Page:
How I Stopped Binge Eating to Help Me Lose Weight

One of my biggest hangups for losing weight is binge eating. Out of nowhere, I’ll get an insatiable appetite and loot the kitchen. Lately, I’ve been doing quite well addressing that issue, and it’s made a huge difference in my fitness goals this month.

But, I can tell you that I still struggle some days, especially since I’m a stress eater. And the last few months have been exceptionally difficult.

Keep in mind, though, there are legitimate times when you’ll need to eat. I’m not a fan of starving yourself. This post is for those who snack too often or wind up eating too much throughout the day.

5 Ways I Keep from Binge Eating

Now, these tips probably won’t work for everyone. These are just the things that have made the biggest impact on my binge eating. And yes, I still have my moments of not doing as well.

However, I’m still losing weight after the past few weeks by doing one, or a combination of many, of these tricks.

1. Filling Up on Water

One thing I’ve been doing a lot lately has been adding more water to my daily intake. In general, I really don’t get enough outside of coffee.

Water does a decent job at filling up your stomach. And a lot of people mistake thirst for hunger, so, this may help when you have the overwhelming urge to grab a bag of Oreos.

The bottom line is that I snack far less throughout the day thanks to having a water bottle next to me. Not to mention the fact that I’m actually getting hydrated.

2. Keeping Myself Active

A much better way to spend time than to jump into binge eating is to find ways to keep me active. Sometimes this means going out for a walk in the backyard. Other times, it’s jumping in front of the Xbox…literally.

The idea is to occupy your mind with things other than eating. This is especially difficult for me any time after dinner. It’s the night snacking that winds up being the most difficult to overcome.

If you find a good hobby or activity to take the place of when you snack the most, it can help divert the need to binge.

For example, at night, I’ve been taking to writing or playing games again. Those are fun activities that usually keep me focused. As long as I have my water nearby, I don’t even get the compulsion to snack.

Unless I’m extremely exhausted. Then, I should just go to bed.

3. Take a Closer Look at Costs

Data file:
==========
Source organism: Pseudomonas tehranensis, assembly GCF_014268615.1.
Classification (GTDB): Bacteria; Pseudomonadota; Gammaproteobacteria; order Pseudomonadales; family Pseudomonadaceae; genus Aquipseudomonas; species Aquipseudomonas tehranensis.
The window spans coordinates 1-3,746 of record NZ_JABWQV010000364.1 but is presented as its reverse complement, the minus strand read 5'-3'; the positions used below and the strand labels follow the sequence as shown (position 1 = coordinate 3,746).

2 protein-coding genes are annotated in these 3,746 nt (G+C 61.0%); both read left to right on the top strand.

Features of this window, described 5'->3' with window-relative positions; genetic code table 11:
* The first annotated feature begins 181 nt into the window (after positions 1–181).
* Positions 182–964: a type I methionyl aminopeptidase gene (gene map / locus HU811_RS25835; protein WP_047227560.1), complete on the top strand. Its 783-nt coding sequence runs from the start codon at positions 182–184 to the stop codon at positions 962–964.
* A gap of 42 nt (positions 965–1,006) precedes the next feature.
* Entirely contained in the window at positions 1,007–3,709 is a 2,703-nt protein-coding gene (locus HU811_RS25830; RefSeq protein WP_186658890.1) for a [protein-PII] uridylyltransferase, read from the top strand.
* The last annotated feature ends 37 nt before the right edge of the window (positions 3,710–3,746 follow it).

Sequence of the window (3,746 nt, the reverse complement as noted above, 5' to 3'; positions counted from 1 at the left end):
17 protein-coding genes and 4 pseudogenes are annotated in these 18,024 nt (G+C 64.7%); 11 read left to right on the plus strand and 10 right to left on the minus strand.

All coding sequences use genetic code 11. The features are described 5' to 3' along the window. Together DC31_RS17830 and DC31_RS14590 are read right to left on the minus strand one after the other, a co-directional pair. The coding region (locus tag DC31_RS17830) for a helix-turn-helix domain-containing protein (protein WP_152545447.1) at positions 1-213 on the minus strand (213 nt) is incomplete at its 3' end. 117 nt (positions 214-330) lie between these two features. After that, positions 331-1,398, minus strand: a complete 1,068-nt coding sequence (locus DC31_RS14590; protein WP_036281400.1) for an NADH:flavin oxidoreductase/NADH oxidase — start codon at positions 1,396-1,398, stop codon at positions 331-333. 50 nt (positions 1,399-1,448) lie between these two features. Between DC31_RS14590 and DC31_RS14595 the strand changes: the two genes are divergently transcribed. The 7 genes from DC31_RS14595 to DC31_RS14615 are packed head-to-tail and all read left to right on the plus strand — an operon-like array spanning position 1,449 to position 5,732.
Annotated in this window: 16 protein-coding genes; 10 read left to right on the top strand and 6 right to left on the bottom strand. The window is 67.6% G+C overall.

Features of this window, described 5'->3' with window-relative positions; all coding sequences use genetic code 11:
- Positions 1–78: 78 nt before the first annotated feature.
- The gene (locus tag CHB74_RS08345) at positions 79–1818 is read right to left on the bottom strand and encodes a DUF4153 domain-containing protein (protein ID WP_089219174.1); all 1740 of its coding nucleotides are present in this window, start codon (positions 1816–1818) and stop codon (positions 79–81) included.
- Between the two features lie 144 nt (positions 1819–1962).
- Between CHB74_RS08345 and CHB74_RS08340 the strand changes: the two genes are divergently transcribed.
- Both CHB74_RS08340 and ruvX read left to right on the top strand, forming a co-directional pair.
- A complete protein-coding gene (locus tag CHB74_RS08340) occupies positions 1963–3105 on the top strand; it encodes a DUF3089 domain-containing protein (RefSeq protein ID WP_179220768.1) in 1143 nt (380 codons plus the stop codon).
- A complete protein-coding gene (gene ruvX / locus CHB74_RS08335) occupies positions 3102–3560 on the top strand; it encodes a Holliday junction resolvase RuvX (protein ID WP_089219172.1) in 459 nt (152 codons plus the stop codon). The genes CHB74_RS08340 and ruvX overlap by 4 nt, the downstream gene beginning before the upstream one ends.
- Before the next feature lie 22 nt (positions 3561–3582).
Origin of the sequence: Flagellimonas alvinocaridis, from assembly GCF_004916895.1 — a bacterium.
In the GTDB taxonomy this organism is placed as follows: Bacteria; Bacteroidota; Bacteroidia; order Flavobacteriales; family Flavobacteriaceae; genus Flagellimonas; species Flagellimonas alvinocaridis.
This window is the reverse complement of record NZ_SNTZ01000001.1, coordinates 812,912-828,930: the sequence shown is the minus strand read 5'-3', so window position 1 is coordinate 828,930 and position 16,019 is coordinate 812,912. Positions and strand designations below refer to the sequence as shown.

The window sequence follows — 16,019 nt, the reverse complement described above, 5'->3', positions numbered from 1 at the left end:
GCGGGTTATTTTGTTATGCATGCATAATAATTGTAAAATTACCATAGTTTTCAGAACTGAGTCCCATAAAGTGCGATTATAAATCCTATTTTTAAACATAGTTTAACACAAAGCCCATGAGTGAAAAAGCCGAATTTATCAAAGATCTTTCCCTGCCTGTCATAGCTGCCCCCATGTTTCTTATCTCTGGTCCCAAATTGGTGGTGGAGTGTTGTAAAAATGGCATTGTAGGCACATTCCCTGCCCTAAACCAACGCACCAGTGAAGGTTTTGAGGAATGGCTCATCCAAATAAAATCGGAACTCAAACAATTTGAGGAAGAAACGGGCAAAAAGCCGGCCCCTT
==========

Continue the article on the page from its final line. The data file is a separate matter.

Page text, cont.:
How much do you spend on eating? How much do you think you eat while snacking? These are things I really didn’t put much thought into until I started budgeting my money closely.

I’m actually planning on a case study soon involving how much money it actually costs to eat healthily. And it’s not as much as you might think.

At any rate, I sat down with a spreadsheet once and tallied up all of my eating habits. It was quite impressive, in an “eat your savings” kind of way.

I thought I would rather put that money to other positive uses than just give me something to snack on. Plus, I concluded out how much cheaper it is to make lunch from Trader Joe’s rather than stopping at McDonald’s.

4. Snack on Healthier Foods that Fill You Up

If you absolutely cannot stop yourself from binge eating or snacking, try healthier alternatives. Personally, I love fresh peas off the vine, which is why I grew them this year.

In fact, there are all kinds of fruits and veggies that will help you feel satiated without the calories, carbs, and sugar count.

For example, bananas are not all that expensive when you break them down per unit. They are often cheaper than candy bars and deliver more nutritional value, such as the much-needed mineral, potassium.

My point is that there is literally a world of healthier foods if you absolutely need to snack.

5. Use MyFitnessPal to Track Intake

I’m a huge fan of the free app, MyFitnessPal. It has been one of the primary tools I’ve used to lose more than 70 pounds. In fact, I lost 20 pounds within the first six weeks.

And the best part is that I’m still able to eat the sweet and tasty stuff without issues.

With MyFitnessPal, you keep track of every morsel of food you eat. Using a colored number system, the app will tell you if you can have more food (being in the green) or if you’ve surpassed your caloric intake goals (being in the red).

The first time I entered the amount of food I used to eat at Taco Bell threw me for a loop! I was eating more calories and carbs in one sitting than I should have throughout the entire day.

At any rate, if you can get yourself afraid of seeing the numbers in the red, it’ll help curb your snacking.